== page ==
I'm trying to create an alias that starts with a pipe.


echo -i "hello\nworld" | grep world
> world
alias gr="| grep"
echo -i "hello\nworld" gr world
> hello
> world gr world

I.e, if the alias start with a pipe, aliasing doesn't seem to work properly. Is there a way to do this?

  • 2
    You can do this in zsh with a "global alias" but get to keep all the pieces when things break. – thrig Aug 9 '16 at 21:38

From man bash:

Aliases allow a string to be substituted for a word when it is used as the first word of a simple command.

Pipe can't be the first word of a simple command.

  • 1
    Is there a mechanism like alias but more powerful to get this sort of functionality? – Leo Ufimtsev Aug 10 '16 at 14:43
  • Nothing that doesn't involve more typing than you are trying to avoid (namely, using eval to execute a dynamically constructed command line). – chepner Aug 11 '16 at 0:48
  • @LeoUfimtsev, you can use zsh, then, for example, gp expands to | grep -i cheatsheet – Joey Baruch Jan 20 '19 at 11:53
  • @joeybaruch thanks for tip. Although I work as a consultant and often work in plain bash environments where I can't install custom packages like zsh, so was looking more of a pure bash kinda thing. – Leo Ufimtsev Jan 23 '19 at 15:39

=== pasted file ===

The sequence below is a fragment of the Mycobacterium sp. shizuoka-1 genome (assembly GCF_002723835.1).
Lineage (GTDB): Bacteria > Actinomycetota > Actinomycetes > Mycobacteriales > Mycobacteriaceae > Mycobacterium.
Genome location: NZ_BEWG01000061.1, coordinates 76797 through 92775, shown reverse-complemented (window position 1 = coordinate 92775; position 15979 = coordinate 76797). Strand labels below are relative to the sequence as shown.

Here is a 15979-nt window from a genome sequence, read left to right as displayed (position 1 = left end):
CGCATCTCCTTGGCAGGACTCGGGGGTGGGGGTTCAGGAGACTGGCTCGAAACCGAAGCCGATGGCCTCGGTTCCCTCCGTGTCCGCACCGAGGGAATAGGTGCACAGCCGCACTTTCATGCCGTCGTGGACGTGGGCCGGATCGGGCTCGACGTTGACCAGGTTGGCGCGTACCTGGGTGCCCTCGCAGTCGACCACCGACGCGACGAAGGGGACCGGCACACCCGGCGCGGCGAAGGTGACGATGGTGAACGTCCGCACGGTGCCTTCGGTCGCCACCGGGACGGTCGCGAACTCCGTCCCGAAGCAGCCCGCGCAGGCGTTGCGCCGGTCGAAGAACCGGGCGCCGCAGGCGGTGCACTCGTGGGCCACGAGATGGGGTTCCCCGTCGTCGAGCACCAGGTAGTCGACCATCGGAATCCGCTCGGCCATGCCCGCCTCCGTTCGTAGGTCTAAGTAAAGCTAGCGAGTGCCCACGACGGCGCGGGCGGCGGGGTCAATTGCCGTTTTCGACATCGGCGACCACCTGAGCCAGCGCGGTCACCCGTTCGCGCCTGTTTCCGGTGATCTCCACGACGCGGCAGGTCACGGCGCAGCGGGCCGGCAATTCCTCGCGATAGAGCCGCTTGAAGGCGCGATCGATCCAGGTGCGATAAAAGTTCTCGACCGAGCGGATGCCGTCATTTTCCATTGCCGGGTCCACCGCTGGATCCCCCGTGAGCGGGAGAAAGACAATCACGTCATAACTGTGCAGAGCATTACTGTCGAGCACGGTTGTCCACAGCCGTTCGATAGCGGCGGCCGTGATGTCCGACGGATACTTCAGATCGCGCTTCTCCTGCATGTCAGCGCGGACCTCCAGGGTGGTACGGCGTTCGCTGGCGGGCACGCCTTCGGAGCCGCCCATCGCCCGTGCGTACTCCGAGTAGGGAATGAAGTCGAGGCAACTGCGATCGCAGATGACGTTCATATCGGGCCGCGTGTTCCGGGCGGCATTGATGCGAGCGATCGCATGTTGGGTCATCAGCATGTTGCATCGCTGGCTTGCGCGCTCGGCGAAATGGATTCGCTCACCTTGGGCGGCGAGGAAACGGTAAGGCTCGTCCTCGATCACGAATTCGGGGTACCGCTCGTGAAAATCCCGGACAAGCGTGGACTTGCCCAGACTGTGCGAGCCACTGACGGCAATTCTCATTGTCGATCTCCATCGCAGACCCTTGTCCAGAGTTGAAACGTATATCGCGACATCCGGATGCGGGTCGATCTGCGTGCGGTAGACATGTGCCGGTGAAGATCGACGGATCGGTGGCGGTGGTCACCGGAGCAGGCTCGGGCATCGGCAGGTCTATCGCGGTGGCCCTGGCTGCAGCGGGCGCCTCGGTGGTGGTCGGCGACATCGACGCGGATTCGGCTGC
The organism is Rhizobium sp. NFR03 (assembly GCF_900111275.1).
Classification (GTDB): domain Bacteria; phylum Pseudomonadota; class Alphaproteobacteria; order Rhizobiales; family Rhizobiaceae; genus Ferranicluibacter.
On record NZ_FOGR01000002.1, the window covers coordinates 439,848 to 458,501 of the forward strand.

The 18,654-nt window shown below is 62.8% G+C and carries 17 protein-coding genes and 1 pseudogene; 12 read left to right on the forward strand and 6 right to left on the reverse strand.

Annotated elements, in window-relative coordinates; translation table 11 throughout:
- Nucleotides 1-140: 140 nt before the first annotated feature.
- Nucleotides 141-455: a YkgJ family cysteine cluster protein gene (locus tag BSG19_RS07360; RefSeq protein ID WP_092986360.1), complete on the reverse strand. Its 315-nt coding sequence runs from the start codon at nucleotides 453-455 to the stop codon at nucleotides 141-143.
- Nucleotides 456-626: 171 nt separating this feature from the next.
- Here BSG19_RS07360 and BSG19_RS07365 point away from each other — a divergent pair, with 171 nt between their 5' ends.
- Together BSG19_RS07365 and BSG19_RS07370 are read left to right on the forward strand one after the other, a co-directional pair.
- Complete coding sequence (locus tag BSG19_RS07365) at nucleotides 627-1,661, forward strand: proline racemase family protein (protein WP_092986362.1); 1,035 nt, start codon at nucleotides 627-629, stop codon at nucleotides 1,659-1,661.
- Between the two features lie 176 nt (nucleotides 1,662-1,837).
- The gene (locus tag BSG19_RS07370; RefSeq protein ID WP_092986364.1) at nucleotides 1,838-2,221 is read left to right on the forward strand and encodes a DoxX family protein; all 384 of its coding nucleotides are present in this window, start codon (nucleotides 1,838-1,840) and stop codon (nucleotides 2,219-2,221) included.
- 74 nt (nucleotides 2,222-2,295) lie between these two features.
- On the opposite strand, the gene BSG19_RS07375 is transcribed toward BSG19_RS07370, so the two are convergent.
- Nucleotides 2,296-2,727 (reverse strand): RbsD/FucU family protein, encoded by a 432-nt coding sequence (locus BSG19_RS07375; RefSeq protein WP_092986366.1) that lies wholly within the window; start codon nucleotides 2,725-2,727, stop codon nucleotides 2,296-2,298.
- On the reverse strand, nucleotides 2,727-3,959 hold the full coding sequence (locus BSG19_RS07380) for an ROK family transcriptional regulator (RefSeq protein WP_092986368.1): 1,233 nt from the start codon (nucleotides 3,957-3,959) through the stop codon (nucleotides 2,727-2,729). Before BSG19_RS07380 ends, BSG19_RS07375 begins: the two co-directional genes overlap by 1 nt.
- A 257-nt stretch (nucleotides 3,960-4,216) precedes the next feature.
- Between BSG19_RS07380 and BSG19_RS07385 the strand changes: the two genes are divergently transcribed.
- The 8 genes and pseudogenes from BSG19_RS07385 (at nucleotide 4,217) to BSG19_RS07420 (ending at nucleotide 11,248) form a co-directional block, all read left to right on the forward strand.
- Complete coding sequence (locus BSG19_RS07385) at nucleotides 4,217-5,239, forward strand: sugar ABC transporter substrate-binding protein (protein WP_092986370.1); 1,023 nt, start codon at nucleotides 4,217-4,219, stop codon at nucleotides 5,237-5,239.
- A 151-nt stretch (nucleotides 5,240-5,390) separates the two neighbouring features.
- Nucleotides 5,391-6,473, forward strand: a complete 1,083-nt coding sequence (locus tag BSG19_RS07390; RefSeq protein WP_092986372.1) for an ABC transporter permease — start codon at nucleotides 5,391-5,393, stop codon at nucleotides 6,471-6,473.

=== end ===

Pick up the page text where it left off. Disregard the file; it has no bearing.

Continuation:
• @LeoUfimtsev, I have a similar issue with remote servers I often log into. If you do find a workaround, please do update the solution. – Joey Baruch Jan 29 '19 at 19:03

Oh, your alias works. Try gr alone and your shell will throw syntax error because of | at the beginning of the line. That clearly means the alias works, i.e. it substitutes one string for another when it is supposed to.

In your example gr is treated as an argument to echo, that's why there is no substitution. It wouldn't be, even if there was no pipe inside the alias. The initial pipe symbol doesn't decide whether aliasing occurs or not; however it leads to an error when it does but this error has nothing to do with alias mechanics.


If you can/want to switch shell, you can do this in zsh, by setting the alias as

alias -g gr="| grep"

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